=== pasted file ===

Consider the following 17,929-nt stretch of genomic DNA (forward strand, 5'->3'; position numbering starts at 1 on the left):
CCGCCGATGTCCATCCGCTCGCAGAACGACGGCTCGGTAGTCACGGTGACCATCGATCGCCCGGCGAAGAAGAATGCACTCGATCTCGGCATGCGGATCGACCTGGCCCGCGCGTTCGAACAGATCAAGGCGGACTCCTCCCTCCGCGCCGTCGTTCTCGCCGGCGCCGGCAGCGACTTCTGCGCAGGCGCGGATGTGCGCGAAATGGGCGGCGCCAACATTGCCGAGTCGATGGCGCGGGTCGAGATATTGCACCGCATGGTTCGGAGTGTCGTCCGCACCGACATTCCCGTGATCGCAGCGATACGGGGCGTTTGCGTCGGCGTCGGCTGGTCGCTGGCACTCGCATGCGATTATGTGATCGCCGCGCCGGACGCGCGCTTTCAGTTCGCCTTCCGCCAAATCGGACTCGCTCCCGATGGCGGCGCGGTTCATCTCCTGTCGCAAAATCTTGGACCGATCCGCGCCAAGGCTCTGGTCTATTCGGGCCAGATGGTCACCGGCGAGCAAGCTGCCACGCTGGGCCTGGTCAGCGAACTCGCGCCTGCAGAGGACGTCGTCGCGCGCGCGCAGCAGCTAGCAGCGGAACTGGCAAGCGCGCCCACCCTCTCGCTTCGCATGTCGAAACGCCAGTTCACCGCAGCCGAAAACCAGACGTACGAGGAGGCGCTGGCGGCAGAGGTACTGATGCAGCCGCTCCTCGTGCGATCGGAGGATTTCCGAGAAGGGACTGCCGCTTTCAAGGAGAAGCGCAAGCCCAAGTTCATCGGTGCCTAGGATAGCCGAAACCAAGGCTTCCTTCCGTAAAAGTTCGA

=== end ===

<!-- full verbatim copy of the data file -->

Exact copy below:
Consider the following 17,929-nt stretch of genomic DNA (forward strand, 5'->3'; position numbering starts at 1 on the left):
CCGCCGATGTCCATCCGCTCGCAGAACGACGGCTCGGTAGTCACGGTGACCATCGATCGCCCGGCGAAGAAGAATGCACTCGATCTCGGCATGCGGATCGACCTGGCCCGCGCGTTCGAACAGATCAAGGCGGACTCCTCCCTCCGCGCCGTCGTTCTCGCCGGCGCCGGCAGCGACTTCTGCGCAGGCGCGGATGTGCGCGAAATGGGCGGCGCCAACATTGCCGAGTCGATGGCGCGGGTCGAGATATTGCACCGCATGGTTCGGAGTGTCGTCCGCACCGACATTCCCGTGATCGCAGCGATACGGGGCGTTTGCGTCGGCGTCGGCTGGTCGCTGGCACTCGCATGCGATTATGTGATCGCCGCGCCGGACGCGCGCTTTCAGTTCGCCTTCCGCCAAATCGGACTCGCTCCCGATGGCGGCGCGGTTCATCTCCTGTCGCAAAATCTTGGACCGATCCGCGCCAAGGCTCTGGTCTATTCGGGCCAGATGGTCACCGGCGAGCAAGCTGCCACGCTGGGCCTGGTCAGCGAACTCGCGCCTGCAGAGGACGTCGTCGCGCGCGCGCAGCAGCTAGCAGCGGAACTGGCAAGCGCGCCCACCCTCTCGCTTCGCATGTCGAAACGCCAGTTCACCGCAGCCGAAAACCAGACGTACGAGGAGGCGCTGGCGGCAGAGGTACTGATGCAGCCGCTCCTCGTGCGATCGGAGGATTTCCGAGAAGGGACTGCCGCTTTCAAGGAGAAGCGCAAGCCCAAGTTCATCGGTGCCTAGGATAGCCGAAACCAAGGCTTCCTTCCGTAAAAGTTCGA